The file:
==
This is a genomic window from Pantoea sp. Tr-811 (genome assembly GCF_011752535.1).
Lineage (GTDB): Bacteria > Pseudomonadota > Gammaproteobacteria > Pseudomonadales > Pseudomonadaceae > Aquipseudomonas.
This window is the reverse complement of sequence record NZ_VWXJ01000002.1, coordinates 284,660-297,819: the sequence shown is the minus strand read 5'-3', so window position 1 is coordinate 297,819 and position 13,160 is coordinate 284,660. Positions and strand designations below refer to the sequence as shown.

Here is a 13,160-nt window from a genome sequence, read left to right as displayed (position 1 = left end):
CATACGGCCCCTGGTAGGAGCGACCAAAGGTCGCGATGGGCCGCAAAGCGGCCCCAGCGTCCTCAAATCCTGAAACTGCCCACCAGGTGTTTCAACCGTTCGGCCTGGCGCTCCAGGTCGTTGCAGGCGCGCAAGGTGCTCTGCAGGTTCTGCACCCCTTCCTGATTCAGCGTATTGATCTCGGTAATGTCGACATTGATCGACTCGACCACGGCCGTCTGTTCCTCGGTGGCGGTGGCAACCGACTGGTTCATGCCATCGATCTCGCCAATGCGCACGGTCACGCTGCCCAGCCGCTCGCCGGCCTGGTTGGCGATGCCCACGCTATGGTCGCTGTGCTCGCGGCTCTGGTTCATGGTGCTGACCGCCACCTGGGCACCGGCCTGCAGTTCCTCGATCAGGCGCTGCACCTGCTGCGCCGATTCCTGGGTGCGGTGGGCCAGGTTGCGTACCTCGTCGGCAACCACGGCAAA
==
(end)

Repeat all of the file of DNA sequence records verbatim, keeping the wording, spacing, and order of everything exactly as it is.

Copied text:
This is a genomic window from Pantoea sp. Tr-811 (genome assembly GCF_011752535.1).
Lineage (GTDB): Bacteria > Pseudomonadota > Gammaproteobacteria > Pseudomonadales > Pseudomonadaceae > Aquipseudomonas.
This window is the reverse complement of sequence record NZ_VWXJ01000002.1, coordinates 284,660-297,819: the sequence shown is the minus strand read 5'-3', so window position 1 is coordinate 297,819 and position 13,160 is coordinate 284,660. Positions and strand designations below refer to the sequence as shown.

Here is a 13,160-nt window from a genome sequence, read left to right as displayed (position 1 = left end):
CATACGGCCCCTGGTAGGAGCGACCAAAGGTCGCGATGGGCCGCAAAGCGGCCCCAGCGTCCTCAAATCCTGAAACTGCCCACCAGGTGTTTCAACCGTTCGGCCTGGCGCTCCAGGTCGTTGCAGGCGCGCAAGGTGCTCTGCAGGTTCTGCACCCCTTCCTGATTCAGCGTATTGATCTCGGTAATGTCGACATTGATCGACTCGACCACGGCCGTCTGTTCCTCGGTGGCGGTGGCAACCGACTGGTTCATGCCATCGATCTCGCCAATGCGCACGGTCACGCTGCCCAGCCGCTCGCCGGCCTGGTTGGCGATGCCCACGCTATGGTCGCTGTGCTCGCGGCTCTGGTTCATGGTGCTGACCGCCACCTGGGCACCGGCCTGCAGTTCCTCGATCAGGCGCTGCACCTGCTGCGCCGATTCCTGGGTGCGGTGGGCCAGGTTGCGTACCTCGTCGGCAACCACGGCAAA